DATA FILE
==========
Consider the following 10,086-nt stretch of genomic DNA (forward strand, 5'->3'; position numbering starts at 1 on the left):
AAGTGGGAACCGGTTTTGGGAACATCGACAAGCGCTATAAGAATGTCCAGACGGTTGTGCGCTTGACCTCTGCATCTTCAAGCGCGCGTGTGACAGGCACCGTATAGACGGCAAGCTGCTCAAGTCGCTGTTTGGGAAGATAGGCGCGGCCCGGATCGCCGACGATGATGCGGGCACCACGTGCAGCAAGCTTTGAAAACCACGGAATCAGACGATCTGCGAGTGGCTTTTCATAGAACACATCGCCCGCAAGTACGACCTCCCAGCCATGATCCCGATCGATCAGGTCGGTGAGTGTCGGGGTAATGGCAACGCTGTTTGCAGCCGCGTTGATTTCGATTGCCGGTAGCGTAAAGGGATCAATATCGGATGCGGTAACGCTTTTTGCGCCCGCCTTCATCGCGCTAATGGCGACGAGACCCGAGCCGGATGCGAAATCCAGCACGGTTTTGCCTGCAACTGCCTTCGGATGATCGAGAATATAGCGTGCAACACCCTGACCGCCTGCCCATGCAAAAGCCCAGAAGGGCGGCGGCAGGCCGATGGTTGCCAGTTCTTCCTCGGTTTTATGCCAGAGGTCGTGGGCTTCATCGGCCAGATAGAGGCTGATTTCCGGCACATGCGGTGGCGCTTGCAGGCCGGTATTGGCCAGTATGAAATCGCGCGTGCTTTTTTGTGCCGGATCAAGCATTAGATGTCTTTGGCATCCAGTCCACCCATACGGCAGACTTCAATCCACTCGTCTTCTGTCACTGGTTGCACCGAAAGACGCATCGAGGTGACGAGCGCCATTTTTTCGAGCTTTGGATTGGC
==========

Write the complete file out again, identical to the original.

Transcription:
Consider the following 10,086-nt stretch of genomic DNA (forward strand, 5'->3'; position numbering starts at 1 on the left):
AAGTGGGAACCGGTTTTGGGAACATCGACAAGCGCTATAAGAATGTCCAGACGGTTGTGCGCTTGACCTCTGCATCTTCAAGCGCGCGTGTGACAGGCACCGTATAGACGGCAAGCTGCTCAAGTCGCTGTTTGGGAAGATAGGCGCGGCCCGGATCGCCGACGATGATGCGGGCACCACGTGCAGCAAGCTTTGAAAACCACGGAATCAGACGATCTGCGAGTGGCTTTTCATAGAACACATCGCCCGCAAGTACGACCTCCCAGCCATGATCCCGATCGATCAGGTCGGTGAGTGTCGGGGTAATGGCAACGCTGTTTGCAGCCGCGTTGATTTCGATTGCCGGTAGCGTAAAGGGATCAATATCGGATGCGGTAACGCTTTTTGCGCCCGCCTTCATCGCGCTAATGGCGACGAGACCCGAGCCGGATGCGAAATCCAGCACGGTTTTGCCTGCAACTGCCTTCGGATGATCGAGAATATAGCGTGCAACACCCTGACCGCCTGCCCATGCAAAAGCCCAGAAGGGCGGCGGCAGGCCGATGGTTGCCAGTTCTTCCTCGGTTTTATGCCAGAGGTCGTGGGCTTCATCGGCCAGATAGAGGCTGATTTCCGGCACATGCGGTGGCGCTTGCAGGCCGGTATTGGCCAGTATGAAATCGCGCGTGCTTTTTTGTGCCGGATCAAGCATTAGATGTCTTTGGCATCCAGTCCACCCATACGGCAGACTTCAATCCACTCGTCTTCTGTCACTGGTTGCACCGAAAGACGCATCGAGGTGACGAGCGCCATTTTTTCGAGCTTTGGATTGGC